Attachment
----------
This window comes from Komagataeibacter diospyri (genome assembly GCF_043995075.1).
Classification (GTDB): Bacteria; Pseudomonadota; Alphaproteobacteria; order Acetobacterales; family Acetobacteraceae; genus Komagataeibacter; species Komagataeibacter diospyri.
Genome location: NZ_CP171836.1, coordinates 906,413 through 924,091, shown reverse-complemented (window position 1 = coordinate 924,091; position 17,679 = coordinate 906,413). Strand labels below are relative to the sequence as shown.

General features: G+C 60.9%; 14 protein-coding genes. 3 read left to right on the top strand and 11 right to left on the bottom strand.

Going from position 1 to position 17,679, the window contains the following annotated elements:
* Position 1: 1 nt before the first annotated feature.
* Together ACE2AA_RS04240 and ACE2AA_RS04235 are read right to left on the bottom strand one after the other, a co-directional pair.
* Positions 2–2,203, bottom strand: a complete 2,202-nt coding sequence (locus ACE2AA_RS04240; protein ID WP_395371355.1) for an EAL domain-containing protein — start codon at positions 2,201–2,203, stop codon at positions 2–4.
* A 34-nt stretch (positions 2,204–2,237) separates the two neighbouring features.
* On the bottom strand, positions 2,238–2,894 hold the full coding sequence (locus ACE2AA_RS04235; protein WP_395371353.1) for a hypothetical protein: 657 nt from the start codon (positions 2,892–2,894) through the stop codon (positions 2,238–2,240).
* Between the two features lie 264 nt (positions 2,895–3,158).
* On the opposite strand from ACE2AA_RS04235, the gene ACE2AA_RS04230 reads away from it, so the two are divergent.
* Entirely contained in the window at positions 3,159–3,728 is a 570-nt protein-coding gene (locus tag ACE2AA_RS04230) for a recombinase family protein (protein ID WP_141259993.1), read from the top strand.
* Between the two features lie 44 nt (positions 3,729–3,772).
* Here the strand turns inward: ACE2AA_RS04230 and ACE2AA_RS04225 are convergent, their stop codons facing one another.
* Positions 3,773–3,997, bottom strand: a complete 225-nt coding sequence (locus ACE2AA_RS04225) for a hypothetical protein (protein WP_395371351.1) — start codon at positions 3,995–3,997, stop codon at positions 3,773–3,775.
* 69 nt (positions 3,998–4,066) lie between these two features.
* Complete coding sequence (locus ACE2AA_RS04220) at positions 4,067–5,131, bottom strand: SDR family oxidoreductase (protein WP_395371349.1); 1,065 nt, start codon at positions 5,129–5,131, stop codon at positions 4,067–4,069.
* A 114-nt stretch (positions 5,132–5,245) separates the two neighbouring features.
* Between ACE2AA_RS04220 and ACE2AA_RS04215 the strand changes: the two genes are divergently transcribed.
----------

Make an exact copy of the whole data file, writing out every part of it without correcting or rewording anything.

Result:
This window comes from Komagataeibacter diospyri (genome assembly GCF_043995075.1).
Classification (GTDB): Bacteria; Pseudomonadota; Alphaproteobacteria; order Acetobacterales; family Acetobacteraceae; genus Komagataeibacter; species Komagataeibacter diospyri.
Genome location: NZ_CP171836.1, coordinates 906,413 through 924,091, shown reverse-complemented (window position 1 = coordinate 924,091; position 17,679 = coordinate 906,413). Strand labels below are relative to the sequence as shown.

General features: G+C 60.9%; 14 protein-coding genes. 3 read left to right on the top strand and 11 right to left on the bottom strand.

Going from position 1 to position 17,679, the window contains the following annotated elements:
* Position 1: 1 nt before the first annotated feature.
* Together ACE2AA_RS04240 and ACE2AA_RS04235 are read right to left on the bottom strand one after the other, a co-directional pair.
* Positions 2–2,203, bottom strand: a complete 2,202-nt coding sequence (locus ACE2AA_RS04240; protein ID WP_395371355.1) for an EAL domain-containing protein — start codon at positions 2,201–2,203, stop codon at positions 2–4.
* A 34-nt stretch (positions 2,204–2,237) separates the two neighbouring features.
* On the bottom strand, positions 2,238–2,894 hold the full coding sequence (locus ACE2AA_RS04235; protein WP_395371353.1) for a hypothetical protein: 657 nt from the start codon (positions 2,892–2,894) through the stop codon (positions 2,238–2,240).
* Between the two features lie 264 nt (positions 2,895–3,158).
* On the opposite strand from ACE2AA_RS04235, the gene ACE2AA_RS04230 reads away from it, so the two are divergent.
* Entirely contained in the window at positions 3,159–3,728 is a 570-nt protein-coding gene (locus tag ACE2AA_RS04230) for a recombinase family protein (protein ID WP_141259993.1), read from the top strand.
* Between the two features lie 44 nt (positions 3,729–3,772).
* Here the strand turns inward: ACE2AA_RS04230 and ACE2AA_RS04225 are convergent, their stop codons facing one another.
* Positions 3,773–3,997, bottom strand: a complete 225-nt coding sequence (locus ACE2AA_RS04225) for a hypothetical protein (protein WP_395371351.1) — start codon at positions 3,995–3,997, stop codon at positions 3,773–3,775.
* 69 nt (positions 3,998–4,066) lie between these two features.
* Complete coding sequence (locus ACE2AA_RS04220) at positions 4,067–5,131, bottom strand: SDR family oxidoreductase (protein WP_395371349.1); 1,065 nt, start codon at positions 5,129–5,131, stop codon at positions 4,067–4,069.
* A 114-nt stretch (positions 5,132–5,245) separates the two neighbouring features.
* Between ACE2AA_RS04220 and ACE2AA_RS04215 the strand changes: the two genes are divergently transcribed.